Knowledge is power if you harness it and make it available to make better decisions and improve automation. Doing this takes cooperation between people in the silos of your organization. History has taught that increasing access to information enables people to gain insights and make improvements. Knowledge is dynamic, so the systems need to be responsive to the users and extendable over time. Having sound data is only the starting point; it takes knowledgeable and skilled people to use it. The technology implemented should have the goal of lowering users’ time to gain insights.
Outside of a few early adopters, technology by itself has negative value to the majority of people. Most people are afraid of change, and it is important to educate users. The tremendous growth of IT investments is accelerating and creating a range of off-the-shelf software for tapping data sources, analyzing big data, and closing the loop to optimize business operations and processes, including manufacturing. The overall goal of closing the entire loop for business operations through manufacturing enabled by the Internet of Things may well be the next force driving the integration of IT and automation.
The plant historian role is to be the single location to capture and store large amounts of real-time data. Big data concepts are knitting together silos of data more holistically to improve business operations. In the manufacturing and process industries, the plant historian is an important data source, along with distributed data located in automation controllers and devices.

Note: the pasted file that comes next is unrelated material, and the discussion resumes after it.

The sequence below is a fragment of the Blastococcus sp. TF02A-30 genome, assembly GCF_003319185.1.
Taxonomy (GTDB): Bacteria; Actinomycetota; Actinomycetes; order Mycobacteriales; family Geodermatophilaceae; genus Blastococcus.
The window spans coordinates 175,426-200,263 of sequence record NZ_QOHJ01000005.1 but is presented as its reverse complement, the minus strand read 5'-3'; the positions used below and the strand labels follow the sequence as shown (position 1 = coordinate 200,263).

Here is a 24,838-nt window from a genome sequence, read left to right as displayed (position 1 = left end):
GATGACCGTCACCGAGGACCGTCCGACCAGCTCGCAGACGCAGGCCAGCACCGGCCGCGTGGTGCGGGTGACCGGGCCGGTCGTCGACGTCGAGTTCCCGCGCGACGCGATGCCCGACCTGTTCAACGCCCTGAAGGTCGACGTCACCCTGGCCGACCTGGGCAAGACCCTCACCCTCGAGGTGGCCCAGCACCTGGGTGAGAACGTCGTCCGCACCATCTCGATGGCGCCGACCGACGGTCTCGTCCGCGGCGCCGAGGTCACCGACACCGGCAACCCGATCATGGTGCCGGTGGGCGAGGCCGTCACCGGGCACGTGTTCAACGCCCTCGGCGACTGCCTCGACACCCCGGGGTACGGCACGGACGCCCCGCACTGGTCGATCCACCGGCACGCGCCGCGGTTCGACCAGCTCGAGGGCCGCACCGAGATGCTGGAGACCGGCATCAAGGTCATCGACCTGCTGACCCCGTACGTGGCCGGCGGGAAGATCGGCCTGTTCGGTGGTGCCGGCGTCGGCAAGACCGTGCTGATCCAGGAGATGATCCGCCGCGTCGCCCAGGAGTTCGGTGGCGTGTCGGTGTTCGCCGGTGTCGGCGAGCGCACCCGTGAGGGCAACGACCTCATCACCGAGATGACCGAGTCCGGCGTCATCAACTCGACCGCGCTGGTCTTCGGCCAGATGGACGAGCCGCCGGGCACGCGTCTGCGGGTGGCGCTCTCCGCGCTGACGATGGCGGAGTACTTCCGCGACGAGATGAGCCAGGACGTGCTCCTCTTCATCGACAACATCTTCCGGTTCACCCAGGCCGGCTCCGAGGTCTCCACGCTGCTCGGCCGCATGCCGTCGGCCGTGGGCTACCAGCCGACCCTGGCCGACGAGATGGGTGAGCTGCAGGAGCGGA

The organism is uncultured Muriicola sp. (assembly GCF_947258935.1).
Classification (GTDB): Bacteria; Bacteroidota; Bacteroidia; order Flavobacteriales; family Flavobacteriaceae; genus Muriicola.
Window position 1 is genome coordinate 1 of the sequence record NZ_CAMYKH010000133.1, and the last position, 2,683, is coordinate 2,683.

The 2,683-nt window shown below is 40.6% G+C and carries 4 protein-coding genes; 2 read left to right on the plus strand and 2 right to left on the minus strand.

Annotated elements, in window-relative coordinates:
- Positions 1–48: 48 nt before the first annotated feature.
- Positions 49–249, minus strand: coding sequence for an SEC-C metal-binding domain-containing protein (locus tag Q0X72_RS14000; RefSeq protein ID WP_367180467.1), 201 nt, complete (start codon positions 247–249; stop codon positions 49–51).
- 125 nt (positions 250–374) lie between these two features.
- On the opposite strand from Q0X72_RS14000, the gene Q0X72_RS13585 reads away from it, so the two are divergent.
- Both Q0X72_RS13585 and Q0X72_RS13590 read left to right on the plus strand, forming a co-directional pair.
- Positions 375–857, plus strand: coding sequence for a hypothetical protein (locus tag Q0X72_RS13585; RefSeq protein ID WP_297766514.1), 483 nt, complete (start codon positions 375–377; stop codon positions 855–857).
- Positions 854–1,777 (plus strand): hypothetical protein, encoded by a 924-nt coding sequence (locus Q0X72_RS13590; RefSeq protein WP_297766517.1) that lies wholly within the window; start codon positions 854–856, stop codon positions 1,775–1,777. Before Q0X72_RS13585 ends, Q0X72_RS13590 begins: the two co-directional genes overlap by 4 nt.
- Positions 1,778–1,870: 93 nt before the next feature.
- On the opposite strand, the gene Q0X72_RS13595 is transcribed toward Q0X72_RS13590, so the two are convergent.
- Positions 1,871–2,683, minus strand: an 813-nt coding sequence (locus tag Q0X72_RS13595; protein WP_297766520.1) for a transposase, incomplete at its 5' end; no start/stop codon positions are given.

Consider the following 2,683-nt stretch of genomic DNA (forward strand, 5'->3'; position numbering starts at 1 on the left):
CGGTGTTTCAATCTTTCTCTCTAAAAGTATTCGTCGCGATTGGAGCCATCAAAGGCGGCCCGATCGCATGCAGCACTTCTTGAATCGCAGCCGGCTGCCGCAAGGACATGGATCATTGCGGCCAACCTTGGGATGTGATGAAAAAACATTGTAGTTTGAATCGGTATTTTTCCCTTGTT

About the Author
Bill Lydon is an automation industry expert, author, journalist and formerly served as chief editor of InTech magazine. Lydon has been active in manufacturing automation for more than 25 years. He started his career as a designer of computer-based machine tool controls; in other positions, he applied programmable logic controllers and process control technology. In addition to experience at various large companies, he co-founded and was president of a venture-capital-funded industrial automation software company. Lydon believes the success factors in manufacturing are changing, making it imperative to apply automation as a strategic tool to compete.
A version of this article also was published at InTech magazine.